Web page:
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One highly opinionated feminist YA nerd's twisted, snarky and informative journey through the genre's perils, pitfalls and sparkles.

Review: "Delirium" by Lauren Oliver.


Author: Lauren Oliver.

Publisher: Hodder & Stoughton.

Pages: 393.

Summary (taken from GoodReads): Before scientists found the cure, people thought love was a good thing. They didn’t understand that once love -- the deliria -- blooms in your blood, there is no escaping its hold. Things are different now. Scientists are able to eradicate love, and the governments demands that all citizens receive the cure upon turning eighteen. Lena Holoway has always looked forward to the day when she’ll be cured. A life without love is a life without pain: safe, measured, predictable, and happy.

But with ninety-five days left until her treatment, Lena does the unthinkable: She falls in love.

Cover impressions: While the dystopian YA craze has been heavily promoted and much talked about this year, it has arguably not met the extremely high expectations placed upon it by publishers and readers. Sales have been mixed with only a couple making it into the New York Times bestsellers list – “Matched” by Ally Condie, the recently released “Divergent” by Veronica Roth and Lauren Oliver’s “Delirium”, the first in a planned trilogy (as are the previously mentioned books.) It’s also worth noting that all three books were arguably the most heavily publicised dystopian YAs of the year. “Delirium” also comes with the added bonuses of being a new book from an author with much critical acclaim for her first book, “Before I Fall” (which I haven’t read) as well as a heavily promoted romantic angle, which has proven popular. For me, a dystopian novel rises and falls on its world building and the atmosphere the society within the novel evokes. I always associate a great dystopia with fear, paranoia, confusion, a constant sense of foreboding. Unfortunately, “Delirium” gave me none of this, but with the basic premise being such a bewildering one, it’s not hard to see why.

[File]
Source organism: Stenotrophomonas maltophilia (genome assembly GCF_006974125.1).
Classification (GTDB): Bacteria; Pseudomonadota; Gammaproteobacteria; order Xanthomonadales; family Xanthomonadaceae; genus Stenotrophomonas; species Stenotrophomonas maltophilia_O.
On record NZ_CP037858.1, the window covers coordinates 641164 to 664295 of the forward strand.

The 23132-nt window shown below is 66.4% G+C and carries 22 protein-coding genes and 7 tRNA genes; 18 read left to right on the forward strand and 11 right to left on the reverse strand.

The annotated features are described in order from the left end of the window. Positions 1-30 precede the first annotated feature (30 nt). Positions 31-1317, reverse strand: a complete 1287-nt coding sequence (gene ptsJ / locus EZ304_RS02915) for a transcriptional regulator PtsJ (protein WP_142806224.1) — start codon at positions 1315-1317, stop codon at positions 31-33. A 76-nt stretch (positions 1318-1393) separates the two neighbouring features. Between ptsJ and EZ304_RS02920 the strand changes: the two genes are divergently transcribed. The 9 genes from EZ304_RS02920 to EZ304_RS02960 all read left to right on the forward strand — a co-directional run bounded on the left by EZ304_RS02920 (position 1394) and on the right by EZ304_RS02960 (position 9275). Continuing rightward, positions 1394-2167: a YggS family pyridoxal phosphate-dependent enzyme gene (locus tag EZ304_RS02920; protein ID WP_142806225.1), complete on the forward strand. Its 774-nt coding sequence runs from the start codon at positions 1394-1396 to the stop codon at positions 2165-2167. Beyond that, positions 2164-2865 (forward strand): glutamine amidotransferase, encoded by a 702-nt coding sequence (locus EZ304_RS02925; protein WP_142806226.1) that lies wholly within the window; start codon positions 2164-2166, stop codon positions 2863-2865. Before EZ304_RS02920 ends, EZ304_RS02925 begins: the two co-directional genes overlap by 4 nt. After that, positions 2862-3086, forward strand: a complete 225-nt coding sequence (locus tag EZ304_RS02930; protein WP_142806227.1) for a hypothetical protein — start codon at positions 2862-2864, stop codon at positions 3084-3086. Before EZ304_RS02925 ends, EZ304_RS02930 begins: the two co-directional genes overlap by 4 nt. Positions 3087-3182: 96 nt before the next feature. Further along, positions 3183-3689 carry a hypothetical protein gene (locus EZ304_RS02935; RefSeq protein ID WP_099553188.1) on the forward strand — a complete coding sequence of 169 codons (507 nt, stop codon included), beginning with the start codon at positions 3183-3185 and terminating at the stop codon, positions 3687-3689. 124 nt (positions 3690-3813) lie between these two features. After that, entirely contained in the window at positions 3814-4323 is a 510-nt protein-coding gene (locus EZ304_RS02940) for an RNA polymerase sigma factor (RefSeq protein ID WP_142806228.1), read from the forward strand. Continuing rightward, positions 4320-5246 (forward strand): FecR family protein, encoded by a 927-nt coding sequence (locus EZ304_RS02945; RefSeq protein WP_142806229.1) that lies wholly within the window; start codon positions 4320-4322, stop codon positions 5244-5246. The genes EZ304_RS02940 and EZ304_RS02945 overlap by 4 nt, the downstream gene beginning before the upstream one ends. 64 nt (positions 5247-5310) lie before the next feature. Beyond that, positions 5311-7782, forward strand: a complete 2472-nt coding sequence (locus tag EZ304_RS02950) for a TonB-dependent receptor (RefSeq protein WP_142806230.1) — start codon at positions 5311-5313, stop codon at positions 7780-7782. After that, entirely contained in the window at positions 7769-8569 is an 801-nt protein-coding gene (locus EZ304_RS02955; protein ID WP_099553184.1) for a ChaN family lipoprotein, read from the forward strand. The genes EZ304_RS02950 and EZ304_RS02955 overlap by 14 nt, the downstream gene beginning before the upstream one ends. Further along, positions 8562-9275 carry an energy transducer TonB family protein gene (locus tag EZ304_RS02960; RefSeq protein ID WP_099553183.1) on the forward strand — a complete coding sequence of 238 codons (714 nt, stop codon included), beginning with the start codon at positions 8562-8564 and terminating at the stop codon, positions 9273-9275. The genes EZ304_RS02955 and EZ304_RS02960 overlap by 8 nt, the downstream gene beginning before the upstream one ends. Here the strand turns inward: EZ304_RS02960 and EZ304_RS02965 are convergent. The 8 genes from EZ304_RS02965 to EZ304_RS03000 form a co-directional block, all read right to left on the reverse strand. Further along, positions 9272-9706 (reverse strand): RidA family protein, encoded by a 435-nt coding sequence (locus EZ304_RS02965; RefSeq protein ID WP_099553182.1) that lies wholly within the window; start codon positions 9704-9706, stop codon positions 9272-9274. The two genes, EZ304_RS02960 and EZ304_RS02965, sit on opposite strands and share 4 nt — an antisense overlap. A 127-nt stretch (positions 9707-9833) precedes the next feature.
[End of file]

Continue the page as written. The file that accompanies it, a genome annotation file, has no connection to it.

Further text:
The front cover of the book asks “What if love were a disease?” And immediately, I ask questions. I can understand a dystopian society where emotions have been suppressed and declared dangerous. Lois Lowry executed that premise with particular skill in “The Giver.” However, the idea that of all the emotions in the world that could be considered the most dangerous to our world, the ones that cause the most damage and war, love is the worst is just confusing to me. What about greed? Anger? Fear? The book does little to expand upon the dangers of love, and the pseudo-science we are given does little to convince. Add to that the sheer number of plot holes and it was difficult to completely immerse oneself in this world. I started asking questions on the 2nd page. Why is the procedure to cure one of the symptoms of love ineffective to the under 18s? Why are uncured boys and girls kept separate but it’s okay for Lena, our incredibly passive and dull heroine, to associate with a cured man? Did nobody stop to think that raising children who are capable of love with parents who are not was a bad idea? If segregating the sexes is supposed to prevent early onset love then what about gay boys and girls? Why is it so easy for uncured citizens to pass themselves off as cured? Surely there would be more rigorous testing or such. These aren’t even all the questions I found myself asking throughout the course of the book.